Research and Advances

Domotic Technologies Incompatibility Becomes User Transparent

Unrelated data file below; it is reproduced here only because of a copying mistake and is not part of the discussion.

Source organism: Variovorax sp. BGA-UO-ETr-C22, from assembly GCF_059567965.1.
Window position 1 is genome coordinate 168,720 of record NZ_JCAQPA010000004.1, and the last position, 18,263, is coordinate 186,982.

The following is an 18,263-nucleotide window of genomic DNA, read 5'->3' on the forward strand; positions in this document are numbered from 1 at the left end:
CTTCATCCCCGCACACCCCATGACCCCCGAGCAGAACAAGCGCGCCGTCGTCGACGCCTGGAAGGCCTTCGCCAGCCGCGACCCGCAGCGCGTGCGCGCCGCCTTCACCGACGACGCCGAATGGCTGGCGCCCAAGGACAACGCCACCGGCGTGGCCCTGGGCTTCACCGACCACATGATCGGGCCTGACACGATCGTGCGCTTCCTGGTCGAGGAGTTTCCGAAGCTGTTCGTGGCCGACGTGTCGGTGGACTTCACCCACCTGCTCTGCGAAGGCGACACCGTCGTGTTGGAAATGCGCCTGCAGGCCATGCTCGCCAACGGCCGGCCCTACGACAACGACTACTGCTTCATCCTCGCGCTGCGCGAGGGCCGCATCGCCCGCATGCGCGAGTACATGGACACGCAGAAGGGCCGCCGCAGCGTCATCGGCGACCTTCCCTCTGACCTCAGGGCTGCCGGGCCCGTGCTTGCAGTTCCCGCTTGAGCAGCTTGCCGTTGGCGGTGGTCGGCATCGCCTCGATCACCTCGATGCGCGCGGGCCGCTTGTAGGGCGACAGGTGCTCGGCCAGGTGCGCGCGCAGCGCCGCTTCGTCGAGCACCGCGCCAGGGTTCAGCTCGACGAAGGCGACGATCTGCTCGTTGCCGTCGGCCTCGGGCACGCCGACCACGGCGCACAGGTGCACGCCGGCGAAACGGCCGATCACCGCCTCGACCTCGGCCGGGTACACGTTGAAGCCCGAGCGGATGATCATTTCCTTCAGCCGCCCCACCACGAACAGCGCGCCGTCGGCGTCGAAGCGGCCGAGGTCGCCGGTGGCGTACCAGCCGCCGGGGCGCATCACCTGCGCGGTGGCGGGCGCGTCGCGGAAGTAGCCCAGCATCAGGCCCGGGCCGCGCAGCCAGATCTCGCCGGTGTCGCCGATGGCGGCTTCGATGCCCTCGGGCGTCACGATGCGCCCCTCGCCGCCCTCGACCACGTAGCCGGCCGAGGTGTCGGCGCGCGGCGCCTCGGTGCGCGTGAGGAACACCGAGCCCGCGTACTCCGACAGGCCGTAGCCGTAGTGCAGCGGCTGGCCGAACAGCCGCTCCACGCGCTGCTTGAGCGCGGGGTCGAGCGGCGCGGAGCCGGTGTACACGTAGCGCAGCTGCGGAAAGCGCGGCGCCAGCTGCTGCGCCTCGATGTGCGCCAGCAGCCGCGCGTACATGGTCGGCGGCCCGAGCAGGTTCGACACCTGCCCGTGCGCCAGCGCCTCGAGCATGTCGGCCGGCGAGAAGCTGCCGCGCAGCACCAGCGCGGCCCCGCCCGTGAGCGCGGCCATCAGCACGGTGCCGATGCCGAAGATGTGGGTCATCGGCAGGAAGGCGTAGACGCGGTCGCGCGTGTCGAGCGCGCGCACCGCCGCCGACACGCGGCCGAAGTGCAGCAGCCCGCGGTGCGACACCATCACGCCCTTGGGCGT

The potential of current technologies in smart automation has been largely unexploited. Pervasive computing vision is still far from being achieved, especially with regard to Domotics and home applications. In fact, even though many implementations have started to appear in several contexts, few applications have been made available for the home environment and the general public. This is mainly due to the segmentation of standards and proprietary solutions, which are currently confusing the market with a sparse offer of uninteroperable devices and systems. Although modern houses are equipped with smart technological appliances, still very few of these appliances can be seamlessly connected to each other. Moreover, inter-working capabilities are required beyond house boundaries, towards external services and towards other houses as nodes of a global network. Therefore, the main goal of this research is to find solutions to the problem of interoperability that will be in line with open and widely recognized standards. The result is a computing framework based on open communication standards, capable of abstracting the peculiarities of underlying heterogeneous technologies, and letting them co-exist and interwork, without eliminating their differences. Interoperability can thus be made potentially feasible between any domotic technology, both currently existing, and still to be defined. Currently, domotic technology vendors concentrate on building closed relationships with their customers, and leveraging their economic investments by establishing barriers against new manufacturers entering the market. Examples of current domotic protocols are X10, Konnex, LonWorks, UPnP, HAVi, and Jini supporting various communication standards (Ethernet, FireWire, Bluetooth, ZigBee, IrDA and proprietary buses). We believe that no domotic technology currently has the potential to actually play a leading role. Within this wide and heterogeneous framework, the market logic is to tie consumers to a particular domotic protocol, which then forces them to only purchase conforming devices in order to keep a consistent level of interoperability. In recent years several interesting and innovative solutions have emerged, with a reasonable level of scalability and dependability, providing interoperability among heterogeneous home systems. Twente University has proposed a solution that aims at supporting heterogeneous technologies (including legacy ones) with a "cluster cultures" approach. The architecture outlines a "touch and play" system which, at device registration time, enables a zero-configuration environment for the exchange of credentials among its gateways and to register device services in a hierarchical structure. The architecture provides a high level of security by using cryptographic algorithms. Waseda University have proposed a framework designed to easily enable the integration of legacy middleware and legacy services and clients, with a predefined path for the inclusion of new, future, middleware. This is accomplished mainly through the use of a Virtual Service Gateway. This connects one piece of middleware to another by exploiting a Protocol Conversion Manager, whose task is to convert the different middleware protocols into the specific internal protocol used by the Virtual Service Gateway. Information about the location and functions of services is provided by a Virtual Service Repository. Another interesting project is the "Domotic House Gateway." It implements an event-based mechanism which is used to exchange messages between the single device and the system. These events are internally converted into logical events so as to clearly separate the actual physical issues from the semantics that goes beyond the devices and their role within the house. One level of the architecture implements a rule-based core that can be dynam


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